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The Lone Gunmen - The Complete Series

Jesse Hassenger

Being a network TV show and therefore bound by certain attractiveness requirements, The Lone Gunmen couldn't just follow the nerds.

The Lone Gunmen - the Complete Series

Cast: Bruce Harwood, Tom Braidwood, Dean Haglund, Zuleikha Robinson, Stephen Snedden
Network: Fox
First date: 2001
US Release Date: 2005-03-29
Amazon affiliate

Once a trivia question, now a box set. The Lone Gunmen, a short-lived spin-off of the immensely popular The X-Files, is preserved on DVD. A cult item even by X-Files standards, the show chronicles the exploits of its predecessor's quirkiest supporting characters: Langly (Dean Haglund), Byers (Bruce Harwood), and Frohike (Tom Braidwood), a trio of hackers/journalists/conspiracy theorists who occasionally assisted Mulder and Scully with their knottier cases. In other words, the Gunmen are nerds.

Being a network TV show and therefore bound by certain attractiveness requirements, The Lone Gunmen couldn't just follow the nerds. Instead, within the first two episodes, it introduced two foils: the mysterious and beautiful "information" specialist Yves (Zuleikha Robinson) and the dim, well-meaning benefactor Jimmy (Stephen Snedden). Hot girl Yves is an appropriately ambiguous ally/adversary for the boys. Poor Jimmy, however, seems doomed to provide "heart" (as noted in one of the commentaries) and stupid jokes (literally, jokes about his stupidity).

With these new characters, the show attempted to generate its own identity, independent of The X-Files (but not too independent, as its run included several crossover appearances). For a casual viewer, the show was an amusing lark. But TV economics are premised on appointment shows, delivering a dependable number of viewers every week. Watching several Gunmen episodes in succession, you see how the series could be tedious. There are too many pratfalls, double takes, and other broad comedy. Most of this can be attributed to the show's faulty pacing; it runs an hour, as most non-sitcoms do, but the conspiracies (such as a search for a water-powered car) cry out to be resolved in half the time.

If the shaggy-dog stories could use some grooming, the show does "humanize" its nerdy protagonists, elaborating on and repeating a few cartoonish traits. Langly is cranky, Byers is idealistic, Frohike is pugnacious, and cranky... well, they're all a little cranky, but that's part of the nerdy charm (in an early X-Files appearance, they invited Mulder to come over later and "nitpick the scientific inaccuracies of Earth2").

Occasionally, the Gunmen get a story worthy of that nerdy eccentricity, or even one that could pass for a full-blown X-File. In one of the best episodes, "Madam, I'm Adam," guest stars Stephen Tobolowsky as a man who comes home from work to discover another husband and wife sleeping in his bed. The result is a neat fusion of The Matrix and Memento, and if the episode aired two years after the former, it was written and produced before anyone involved (except maybe Tobolowsky, who was in Memento) would have seen the latter. Sci-fi writers, we see, can nick and anticipate good ideas in equal measure.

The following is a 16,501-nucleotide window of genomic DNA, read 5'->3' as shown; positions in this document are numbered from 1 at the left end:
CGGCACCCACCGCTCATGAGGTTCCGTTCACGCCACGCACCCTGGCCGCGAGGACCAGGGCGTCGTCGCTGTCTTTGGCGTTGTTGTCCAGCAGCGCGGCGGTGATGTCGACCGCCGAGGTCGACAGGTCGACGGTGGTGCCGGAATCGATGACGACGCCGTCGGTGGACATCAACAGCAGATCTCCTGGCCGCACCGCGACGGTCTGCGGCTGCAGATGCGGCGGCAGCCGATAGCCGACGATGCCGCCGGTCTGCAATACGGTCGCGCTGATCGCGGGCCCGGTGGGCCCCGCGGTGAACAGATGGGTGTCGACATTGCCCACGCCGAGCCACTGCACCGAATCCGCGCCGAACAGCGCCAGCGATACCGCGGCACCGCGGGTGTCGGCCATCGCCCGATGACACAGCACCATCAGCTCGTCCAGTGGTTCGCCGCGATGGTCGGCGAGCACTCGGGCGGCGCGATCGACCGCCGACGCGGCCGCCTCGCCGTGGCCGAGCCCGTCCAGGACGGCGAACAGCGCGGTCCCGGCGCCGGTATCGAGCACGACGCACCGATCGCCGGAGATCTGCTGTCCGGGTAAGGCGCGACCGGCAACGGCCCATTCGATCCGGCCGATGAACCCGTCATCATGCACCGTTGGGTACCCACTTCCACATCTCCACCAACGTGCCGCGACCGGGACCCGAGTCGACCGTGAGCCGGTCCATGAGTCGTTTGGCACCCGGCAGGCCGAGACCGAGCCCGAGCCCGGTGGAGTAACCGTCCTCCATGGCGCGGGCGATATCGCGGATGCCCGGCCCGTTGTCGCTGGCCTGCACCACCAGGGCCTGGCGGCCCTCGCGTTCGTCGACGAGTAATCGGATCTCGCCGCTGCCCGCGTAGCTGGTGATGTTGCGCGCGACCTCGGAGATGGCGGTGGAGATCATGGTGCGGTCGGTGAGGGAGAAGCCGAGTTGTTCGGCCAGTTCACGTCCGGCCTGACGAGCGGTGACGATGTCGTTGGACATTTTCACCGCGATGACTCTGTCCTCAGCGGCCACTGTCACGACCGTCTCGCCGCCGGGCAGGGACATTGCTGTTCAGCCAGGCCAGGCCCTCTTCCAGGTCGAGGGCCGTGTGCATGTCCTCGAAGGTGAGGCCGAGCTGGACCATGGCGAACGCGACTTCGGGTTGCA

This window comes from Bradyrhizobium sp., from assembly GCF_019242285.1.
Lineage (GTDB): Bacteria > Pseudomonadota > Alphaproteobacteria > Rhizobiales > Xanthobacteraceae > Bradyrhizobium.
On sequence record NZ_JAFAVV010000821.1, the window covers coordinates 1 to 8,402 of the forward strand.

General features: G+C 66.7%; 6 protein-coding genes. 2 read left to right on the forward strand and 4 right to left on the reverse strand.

This anticipation sometimes turns uncomfortable. In the pilot, which aired in 2001, the Gunmen uncover a terrorist plot which, with every new detail, bears closer resemblance to the September 11 tragedy (it begins as a standard bomb on a plane, and turns out to be a plan to fly a jet from Boston into the World Trade Center; this being a Chris Carter conspiracy show, a faction of the U.S. government is behind it). Creepy as this plot may be looking back, it also taps into a sense of dread more compelling than the Gunmen's sillier outings (they babysit an infant, they babysit monkeys).

This uneven but amusing series is collected into a nice little package, with a few commentaries from the actors and creators and a standard making-of featurette. One of the most populated commentaries accompanies "Tango Del Los Pistoleros," in which Yves leads the Gunmen and Jimmy into a tango-heavy Miami underworld. The five principle actors are joined by the episode's writer, Thomas Schnauz, and the show's frequent director, Bryan Spicer. It mostly illuminates the chumminess behind the scenes of the show (which might explain some of the slack pacing), as the crew goofs about the difficulties of shooting a Miami-based episode in the show's native Vancouver. "This is one of those cold [Miami] days when the oranges freeze right up," notes Haglund.

The best extra, though, is the Season Nine X-Files episode that wrapped up some story threads from the Gunmen series, almost a year after the latter was cancelled. Unfortunately, the finale is a little too final, with the Gunmen giving their lives with moral righteousness, and without nearly the kind of conspiracy-mongering open ending that would be true to the spirit of the characters.

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